Millennial blogger Ben Irwin wrote: “When a church tells me how I should feel (‘Clap if you’re excited about Jesus!’), it smacks of inauthenticity. Sometimes I don’t feel like clapping. Sometimes I need to worship in the midst of my brokenness and confusion — not in spite of it and certainly not in denial of it.”

The scare tactic of “we will lose our young people if we don’t ordain women” is just as bad as “this will open the door for LGBT clergy.” Both are not helpful to the discussion.

I believe everyone on both sides of the discussion should watch this sermon by my friend Kessia Reyne Bennett. She lays out well her position, a good position, “that it is not a woman’s right or anyone’s right to be ordained.” ORDINATION is NOT a RIGHT

A “yes” vote is the only vote that has the potential to make the statement: “we agree to disagree now lets move forward with mission.”

I’m afraid a “no” vote at this juncture will keep this issue alive another 5 or 10 years and thus continue to be a distraction to the mission of the church, at which point the next generation will vote “yes” but we will have already lost those 5 or 10 distracted years.

I say this not because I plan to go against the church if it votes “no” but I believe there is too much momentum in support of women’s ordination at this time and many will keep it alive ’till the General Conference in 2020 or 2025.

That said if the vote is “no” I pray for God to give those of us in favor of women’s ordination holy amnesia and silent lips, ’till it is time to set the agenda for General Conference 2020 and then kindly request again the World Church’s support of our conviction.

May God shock and humble us all in San Antonio!

Okay I’m done.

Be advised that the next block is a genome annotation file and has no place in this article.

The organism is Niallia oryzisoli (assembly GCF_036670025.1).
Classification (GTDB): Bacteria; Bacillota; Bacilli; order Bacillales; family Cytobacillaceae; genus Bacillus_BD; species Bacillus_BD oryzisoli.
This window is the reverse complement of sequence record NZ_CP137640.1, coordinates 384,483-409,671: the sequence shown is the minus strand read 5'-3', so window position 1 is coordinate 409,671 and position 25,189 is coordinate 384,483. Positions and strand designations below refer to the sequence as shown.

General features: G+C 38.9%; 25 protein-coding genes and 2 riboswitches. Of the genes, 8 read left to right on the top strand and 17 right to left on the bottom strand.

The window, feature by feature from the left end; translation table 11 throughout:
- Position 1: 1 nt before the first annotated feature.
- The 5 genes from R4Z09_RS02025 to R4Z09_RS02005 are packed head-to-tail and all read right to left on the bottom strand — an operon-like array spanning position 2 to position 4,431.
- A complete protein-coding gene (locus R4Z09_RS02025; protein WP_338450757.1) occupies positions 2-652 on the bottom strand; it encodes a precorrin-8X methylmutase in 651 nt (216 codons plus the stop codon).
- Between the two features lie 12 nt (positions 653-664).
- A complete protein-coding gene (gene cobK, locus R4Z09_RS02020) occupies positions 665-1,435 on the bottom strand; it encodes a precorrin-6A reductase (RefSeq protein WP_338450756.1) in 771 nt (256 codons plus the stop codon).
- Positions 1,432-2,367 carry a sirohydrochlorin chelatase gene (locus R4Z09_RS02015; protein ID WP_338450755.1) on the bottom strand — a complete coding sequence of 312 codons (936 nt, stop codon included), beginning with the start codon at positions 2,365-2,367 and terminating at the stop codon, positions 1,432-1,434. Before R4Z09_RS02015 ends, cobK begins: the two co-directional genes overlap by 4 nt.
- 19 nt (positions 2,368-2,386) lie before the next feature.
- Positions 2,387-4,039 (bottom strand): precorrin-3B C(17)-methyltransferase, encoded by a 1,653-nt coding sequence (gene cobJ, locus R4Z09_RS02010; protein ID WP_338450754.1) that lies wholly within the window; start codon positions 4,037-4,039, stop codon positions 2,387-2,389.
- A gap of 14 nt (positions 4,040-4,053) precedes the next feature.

For the Sake of The Gospel: A Solution to End the Women’s Ordination Debate

This is a wonderful video short illustrating the value of the moderate view, on what has been the most hotly debated issue in The Seventh-day Adventist Church over the last three years. There have been some (like myself) that have been staunchly in favor of women’s ordination. There have been others that have been staunchly opposed to women’s ordination. Then there is a group that has a preference and believe the ideal is male leadership within the church, and it is from within this group I believe the largest contribution to the entire debate has been made. A contribution that if embraced will hopefully end the debate, or at least tone down the rhetoric, but more importantly will move us forward as a church FOR THE SAKE OF THE GOSPEL!

Oh and Nate Dubs I’m proud of you for using your gifts in this way!

Watch and see what you think:

Ten Most Read Blog Posts for February 2014

In this past month of February, my blog was viewed more times than any other month in it’s history and more times than the entire first year (2011) of “Outside the Pulpit.” This was due to the fact that three of the blog posts are in the top ten viewed of all posts in the 3 1/2 year history. So here are the most viewed posts on “Outside the Pulpit” for February 2014. Thank you for being a reader of this blog! I hope if it is a benefit to your life that you will share it with others.

If you missed any of the following posts I hope you will enjoy your read.

The Top Ten:

  1. “Why the Recent Rhetoric in the Church Makes Me Want to Shout About “Spiritual Formation” This post was not only the most viewed post of this month, it is the new number 1 viewed blog in “Outside the Pulpit’s” 3+ year history.